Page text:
Author's School

Graduate School of Arts & Sciences

Author's Department/Program



English (en)

Date of Award


Degree Type


Degree Name

Doctor of Philosophy (PhD)

Chair and Committee

Jason Woods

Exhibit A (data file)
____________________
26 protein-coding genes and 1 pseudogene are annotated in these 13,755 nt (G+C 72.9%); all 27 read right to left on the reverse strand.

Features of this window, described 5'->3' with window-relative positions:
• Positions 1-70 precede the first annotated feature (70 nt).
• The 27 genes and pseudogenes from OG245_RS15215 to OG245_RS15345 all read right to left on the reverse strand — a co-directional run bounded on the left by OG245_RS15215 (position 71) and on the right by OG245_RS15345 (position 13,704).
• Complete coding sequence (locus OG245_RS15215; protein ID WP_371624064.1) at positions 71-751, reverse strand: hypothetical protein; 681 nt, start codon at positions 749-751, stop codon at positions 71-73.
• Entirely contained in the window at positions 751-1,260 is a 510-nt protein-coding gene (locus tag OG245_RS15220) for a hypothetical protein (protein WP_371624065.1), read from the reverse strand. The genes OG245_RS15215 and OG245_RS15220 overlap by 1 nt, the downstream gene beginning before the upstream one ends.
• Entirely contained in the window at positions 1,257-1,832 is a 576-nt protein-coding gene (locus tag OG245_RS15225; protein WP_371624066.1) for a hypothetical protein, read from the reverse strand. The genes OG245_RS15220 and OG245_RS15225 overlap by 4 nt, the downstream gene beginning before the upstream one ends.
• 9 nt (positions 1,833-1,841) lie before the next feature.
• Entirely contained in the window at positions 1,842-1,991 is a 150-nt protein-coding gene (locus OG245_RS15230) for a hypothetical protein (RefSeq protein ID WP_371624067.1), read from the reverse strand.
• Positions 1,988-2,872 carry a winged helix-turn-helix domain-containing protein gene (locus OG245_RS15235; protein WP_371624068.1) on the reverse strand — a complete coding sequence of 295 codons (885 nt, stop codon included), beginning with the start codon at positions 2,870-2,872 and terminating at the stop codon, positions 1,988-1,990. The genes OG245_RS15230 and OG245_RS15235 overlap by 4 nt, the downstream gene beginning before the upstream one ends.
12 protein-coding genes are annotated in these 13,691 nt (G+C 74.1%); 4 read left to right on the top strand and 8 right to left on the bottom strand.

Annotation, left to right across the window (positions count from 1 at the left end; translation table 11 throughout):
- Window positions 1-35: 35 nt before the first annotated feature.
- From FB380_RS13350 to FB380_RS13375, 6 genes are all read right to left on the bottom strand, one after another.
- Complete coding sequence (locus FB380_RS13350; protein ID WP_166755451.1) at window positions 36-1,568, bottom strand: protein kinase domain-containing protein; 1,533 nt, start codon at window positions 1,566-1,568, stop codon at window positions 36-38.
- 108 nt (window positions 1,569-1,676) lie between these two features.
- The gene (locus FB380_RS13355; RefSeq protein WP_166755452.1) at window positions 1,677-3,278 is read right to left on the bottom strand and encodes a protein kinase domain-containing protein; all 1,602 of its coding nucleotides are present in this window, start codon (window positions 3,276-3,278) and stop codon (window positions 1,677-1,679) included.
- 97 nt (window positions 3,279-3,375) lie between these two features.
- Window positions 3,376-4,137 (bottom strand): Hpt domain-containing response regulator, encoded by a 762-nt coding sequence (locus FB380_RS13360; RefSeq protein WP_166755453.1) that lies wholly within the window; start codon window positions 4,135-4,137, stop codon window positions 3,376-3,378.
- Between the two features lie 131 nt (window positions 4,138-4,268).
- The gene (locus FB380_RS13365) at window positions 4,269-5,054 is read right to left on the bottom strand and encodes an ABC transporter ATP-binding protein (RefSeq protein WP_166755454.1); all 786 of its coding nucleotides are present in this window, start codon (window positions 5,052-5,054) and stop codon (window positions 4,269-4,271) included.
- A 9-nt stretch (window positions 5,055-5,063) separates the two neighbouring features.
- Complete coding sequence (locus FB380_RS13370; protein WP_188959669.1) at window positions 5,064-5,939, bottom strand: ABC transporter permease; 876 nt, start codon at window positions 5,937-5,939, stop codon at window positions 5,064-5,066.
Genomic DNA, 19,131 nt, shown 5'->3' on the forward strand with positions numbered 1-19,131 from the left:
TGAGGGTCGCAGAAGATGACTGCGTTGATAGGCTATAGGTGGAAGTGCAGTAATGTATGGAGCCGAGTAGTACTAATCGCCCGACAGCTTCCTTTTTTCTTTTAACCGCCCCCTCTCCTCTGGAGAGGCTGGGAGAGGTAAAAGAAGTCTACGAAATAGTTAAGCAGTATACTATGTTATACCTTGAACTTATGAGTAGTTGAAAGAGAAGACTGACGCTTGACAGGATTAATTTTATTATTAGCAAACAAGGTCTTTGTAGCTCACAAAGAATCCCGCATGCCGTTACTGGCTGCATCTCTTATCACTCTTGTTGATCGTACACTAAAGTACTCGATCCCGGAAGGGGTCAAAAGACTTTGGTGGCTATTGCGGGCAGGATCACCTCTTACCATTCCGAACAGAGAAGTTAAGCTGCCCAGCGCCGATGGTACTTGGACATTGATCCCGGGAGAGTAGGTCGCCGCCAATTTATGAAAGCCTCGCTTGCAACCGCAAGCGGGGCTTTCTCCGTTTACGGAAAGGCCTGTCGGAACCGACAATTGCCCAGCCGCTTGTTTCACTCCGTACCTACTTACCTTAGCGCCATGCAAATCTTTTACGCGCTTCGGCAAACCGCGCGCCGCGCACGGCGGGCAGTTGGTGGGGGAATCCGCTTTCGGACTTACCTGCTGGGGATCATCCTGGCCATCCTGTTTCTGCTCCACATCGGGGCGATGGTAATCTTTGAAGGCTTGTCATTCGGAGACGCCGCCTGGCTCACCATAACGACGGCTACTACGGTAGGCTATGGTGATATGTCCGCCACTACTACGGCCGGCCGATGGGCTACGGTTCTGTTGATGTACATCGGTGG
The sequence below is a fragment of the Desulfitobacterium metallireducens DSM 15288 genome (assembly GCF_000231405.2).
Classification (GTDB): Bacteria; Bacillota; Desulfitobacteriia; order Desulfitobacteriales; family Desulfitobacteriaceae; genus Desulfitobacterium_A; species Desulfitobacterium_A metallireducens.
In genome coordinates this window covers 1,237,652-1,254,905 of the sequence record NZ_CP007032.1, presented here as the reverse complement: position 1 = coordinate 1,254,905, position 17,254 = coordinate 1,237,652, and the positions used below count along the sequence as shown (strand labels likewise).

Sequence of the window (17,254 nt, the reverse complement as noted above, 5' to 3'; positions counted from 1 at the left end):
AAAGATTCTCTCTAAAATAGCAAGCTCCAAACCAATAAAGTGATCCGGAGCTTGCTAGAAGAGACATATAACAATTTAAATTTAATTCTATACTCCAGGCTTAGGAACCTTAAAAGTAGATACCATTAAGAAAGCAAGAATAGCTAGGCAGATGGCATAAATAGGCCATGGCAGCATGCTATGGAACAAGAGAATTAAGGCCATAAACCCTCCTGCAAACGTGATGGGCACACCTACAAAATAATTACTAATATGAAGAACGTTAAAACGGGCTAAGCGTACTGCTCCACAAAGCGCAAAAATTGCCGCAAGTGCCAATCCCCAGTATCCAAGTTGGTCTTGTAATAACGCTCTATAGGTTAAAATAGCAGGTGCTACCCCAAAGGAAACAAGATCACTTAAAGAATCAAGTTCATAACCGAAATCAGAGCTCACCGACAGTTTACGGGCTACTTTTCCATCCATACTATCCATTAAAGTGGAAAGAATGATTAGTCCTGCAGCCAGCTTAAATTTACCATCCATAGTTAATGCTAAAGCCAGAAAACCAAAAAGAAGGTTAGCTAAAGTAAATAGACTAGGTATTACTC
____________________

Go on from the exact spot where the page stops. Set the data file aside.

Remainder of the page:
Quantitative measurement of lung microstructure is of great significance in assessment of pulmonary disease, particularly in the earliest stages. Conventional stereological assessment of ex-vivo fixed tissue specimens under the microscope has a long and successful tradition and is regarded as a gold standard, but the invasive nature limits its applications and the practicality of use in longitudinal studies. The technique for diffusion MRI-based 3He lung morphometry was previously developed and validated for human lungs, and was recently extended to ex-vivo mouse lungs. The technique yields accurate, quantitative information about the microstructure and geometry of acinar airways. In this dissertation, the 3He lung morphometry technique is for the first time successfully implemented for in-vivo studies of mice. It can generate spatially-resolved maps of parameters that reveal the microstructure of mouse lung. Results in healthy mice indicate excellent agreement between in-vivo morphometry via 3He MRI and microscopic morphometry after sacrifice. The implementation and validation of 3He morphometry in healthy mice open up new avenues for application of the technique as a precise, noninvasive, in-vivo biomarker of changes in lung microstructure, within various mouse models of lung disease. We have applied 3He morphometry to the Sendai mouse model of lung disease. Specifically, the Sendai-virus model of chronic obstructive lung disease has demonstrated an innate immune response in mouse airways that exhibits similarities to the chronic airway inflammation in human COPD and asthma, but the effect on distal lung parenchyma had not been investigated. We imaged the time course and regional distribution of mouse lung microstructural changes in vivo after Sendai virus: SeV) infection with 1H and 3He diffusion MRI. 1H MR images detected the SeV-induced pulmonary inflammation in vivo and 3He lung morphometry showed modest increase in alveolar duct radius distal to airway inflammation, particularly in the lung periphery, indicating airspace enlargement after virus infection. Another important application of the imaging technique is the study of lung regeneration in a pneumonectomy: PNX) model. Partial resection of the lung by unilateral PNX is a robust model of compensatory lung growth. It is typically studied by postmortem morphometry in which longitudinal assessment in the same animal cannot be achieved. Here we successfully assess the microstructural changes and quantify the compensatory lung growth in vivo in the PNX mouse model via 1H and hyperpolarized 3He diffusion MRI. Our results show complete restoration in lung volume and total alveolar number with enlargement of alveolar size, which is consistent with prior histological studies conducted in different animals at various time points. This dissertation demonstrates that 3He lung morphometry has good sensitivity in quantifying small microstructural changes in the mouse lung and can be applied to a variety of mouse pulmonary models. Particularly, it has great potential to become a valuable tool in understanding the time course and the mechanism of lung growth in individual animals and may provide insight into post-natal lung growth and lung regeneration.



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